Paul Tesar receives the Case Medal for Excellence in Health Science Innovation

Paul Tesar wearing the Case Medal

Paul Tesar (CWR '03), PhD, the Dr. Donald and Ruth Weber Goodman Professor of Innovative Therapeutics, was awarded the school's highest honor—the Case Medal for Excellence in Health Science Innovation—during the School of Medicine State of the School presentation on Dec. 6. 

"Paul's commitment to advancing knowledge and fostering the next generation of scientists underscores his well-deserved recognition as the recipient of the Case Medal for Excellence in Health and Science Innovation," said Stan Gerson, MD, dean of the School of Medicine. "The brilliance he brings to the study of neurodegenerative diseases is just one of the many reasons he is so well deserving of this award." 

Tesar has been at the forefront of unraveling the complexities of glial cell dysfunction and its crucial role in human neurological diseases. Research led by his team in the Department of Genetics and Genome Sciences has not only deepened an understanding of these cells but also led to groundbreaking advancements in treatments. 

Among their notable achievements are the discovery of two novel classes of medicines—a remyelination therapy for multiple sclerosis, which the university licensed to Convelo Therapeutics, and an antisense oligonucleotide therapy for Pelizaeus Merzbacher disease, licensed to Ionis Pharmaceuticals and slated for clinical trials early next year.

And now, with a new Institute of Glial Science established in November, Tesar and his team of researchers are poised to advance this research further. 

Tesar received his undergraduate degree summa cum laude from Case Western Reserve University, where he majored in biology. He furthered his academic career, earning a PhD from the University of Oxford on a National Institutes of Health scholarship. Under the mentorship of Professor Sir Richard Gardner (Oxford) and Dr. Ron McKay (NIH), Tesar's seminal discoveries, including paradigm-shifting research on pluripotent epiblast stem cells, published in Nature in 2007, garnered widespread acclaim, including the Beddington Medal and the Harold M. Weintraub Award.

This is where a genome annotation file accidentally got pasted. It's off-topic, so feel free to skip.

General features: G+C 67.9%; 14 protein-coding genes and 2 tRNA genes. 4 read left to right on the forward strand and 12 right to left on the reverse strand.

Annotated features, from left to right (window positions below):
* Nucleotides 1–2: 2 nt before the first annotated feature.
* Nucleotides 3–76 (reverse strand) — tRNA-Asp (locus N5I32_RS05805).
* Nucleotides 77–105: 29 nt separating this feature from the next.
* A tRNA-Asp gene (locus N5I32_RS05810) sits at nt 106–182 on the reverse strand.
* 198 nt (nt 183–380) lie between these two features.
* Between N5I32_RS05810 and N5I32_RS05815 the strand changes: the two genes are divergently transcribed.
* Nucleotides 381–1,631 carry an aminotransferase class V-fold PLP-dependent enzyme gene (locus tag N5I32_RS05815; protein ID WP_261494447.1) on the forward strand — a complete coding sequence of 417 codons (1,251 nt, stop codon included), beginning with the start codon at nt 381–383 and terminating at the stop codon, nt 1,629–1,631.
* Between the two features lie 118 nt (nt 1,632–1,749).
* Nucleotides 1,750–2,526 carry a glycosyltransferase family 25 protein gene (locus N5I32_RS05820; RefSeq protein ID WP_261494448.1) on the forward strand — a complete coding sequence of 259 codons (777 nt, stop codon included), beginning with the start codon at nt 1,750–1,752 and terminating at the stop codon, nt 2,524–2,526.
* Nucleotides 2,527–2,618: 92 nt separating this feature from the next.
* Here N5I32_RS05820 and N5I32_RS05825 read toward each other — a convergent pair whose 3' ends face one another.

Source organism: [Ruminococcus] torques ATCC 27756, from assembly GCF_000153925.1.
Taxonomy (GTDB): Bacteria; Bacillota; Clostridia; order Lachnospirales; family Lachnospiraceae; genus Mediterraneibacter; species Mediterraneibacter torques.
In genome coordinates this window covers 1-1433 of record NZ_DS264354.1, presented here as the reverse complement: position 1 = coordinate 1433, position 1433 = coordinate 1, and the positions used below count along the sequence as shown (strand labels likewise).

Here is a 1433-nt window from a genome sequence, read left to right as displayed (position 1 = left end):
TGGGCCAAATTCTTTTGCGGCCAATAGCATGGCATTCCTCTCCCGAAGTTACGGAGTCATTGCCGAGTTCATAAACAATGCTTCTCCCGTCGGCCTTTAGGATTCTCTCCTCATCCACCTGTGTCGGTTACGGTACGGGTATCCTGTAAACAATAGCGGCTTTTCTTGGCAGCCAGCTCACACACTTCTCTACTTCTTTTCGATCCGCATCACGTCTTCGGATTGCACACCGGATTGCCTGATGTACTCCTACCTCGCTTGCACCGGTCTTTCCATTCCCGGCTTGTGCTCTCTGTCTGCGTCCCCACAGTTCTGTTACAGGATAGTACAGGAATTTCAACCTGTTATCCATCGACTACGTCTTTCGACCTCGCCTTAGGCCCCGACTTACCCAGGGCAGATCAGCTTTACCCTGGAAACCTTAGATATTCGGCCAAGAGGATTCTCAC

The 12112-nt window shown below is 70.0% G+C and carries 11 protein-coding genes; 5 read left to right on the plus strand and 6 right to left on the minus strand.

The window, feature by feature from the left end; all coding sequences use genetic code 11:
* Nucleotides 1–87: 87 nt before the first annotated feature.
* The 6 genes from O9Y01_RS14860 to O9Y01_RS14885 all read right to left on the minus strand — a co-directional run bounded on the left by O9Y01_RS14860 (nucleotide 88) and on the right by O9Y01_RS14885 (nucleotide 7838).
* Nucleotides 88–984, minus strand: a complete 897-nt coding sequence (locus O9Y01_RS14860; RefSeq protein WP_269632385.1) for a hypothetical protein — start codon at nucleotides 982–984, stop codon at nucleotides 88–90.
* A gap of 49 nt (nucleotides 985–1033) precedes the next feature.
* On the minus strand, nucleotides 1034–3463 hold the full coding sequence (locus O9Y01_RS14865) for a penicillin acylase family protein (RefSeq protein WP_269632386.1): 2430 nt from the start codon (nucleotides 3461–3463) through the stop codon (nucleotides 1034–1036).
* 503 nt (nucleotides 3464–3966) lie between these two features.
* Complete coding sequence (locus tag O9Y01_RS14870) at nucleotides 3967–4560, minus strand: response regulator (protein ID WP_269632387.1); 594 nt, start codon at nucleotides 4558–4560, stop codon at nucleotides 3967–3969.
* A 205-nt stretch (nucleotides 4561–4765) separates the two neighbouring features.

Joining the CWRU School of Medicine faculty in 2010 as a Mt. Sinai Health Care Foundation Scholar, Tesar holds the Dr. Donald and Ruth Weber Goodman Professorship in Innovative Therapeutics within the Department of Genetics and Genome Sciences. 

Tesar's scientific career has earned him many accolades, including recognition as a Robertson Investigator of the New York Stem Cell Foundation, the International Society for Stem Cell Research Outstanding Young Investigator Award and the New York Stem Foundation–Robertson Stem Cell Prize. He was recently elected as a senior member to the National Academy of Inventors. Additionally, he has been honored locally, named one of Crain's Cleveland Business' "Forty Under 40" and recognized as a "HomeGrown Hero" in Academic Research by Plain Dealer.

Tesar is recognized for his dedication to mentorship. With over 50 trainees, more than half of whom are women and nearly 20% from underrepresented groups in medicine, Tesar has received numerous awards for mentoring, including the John S. Diekhoff Award for Distinguished Graduate Student Mentoring, the J. Bruce Jackson MD award for Excellence in Undergraduate Mentoring and the 2021 NINDS Landis Award for Outstanding Mentorship.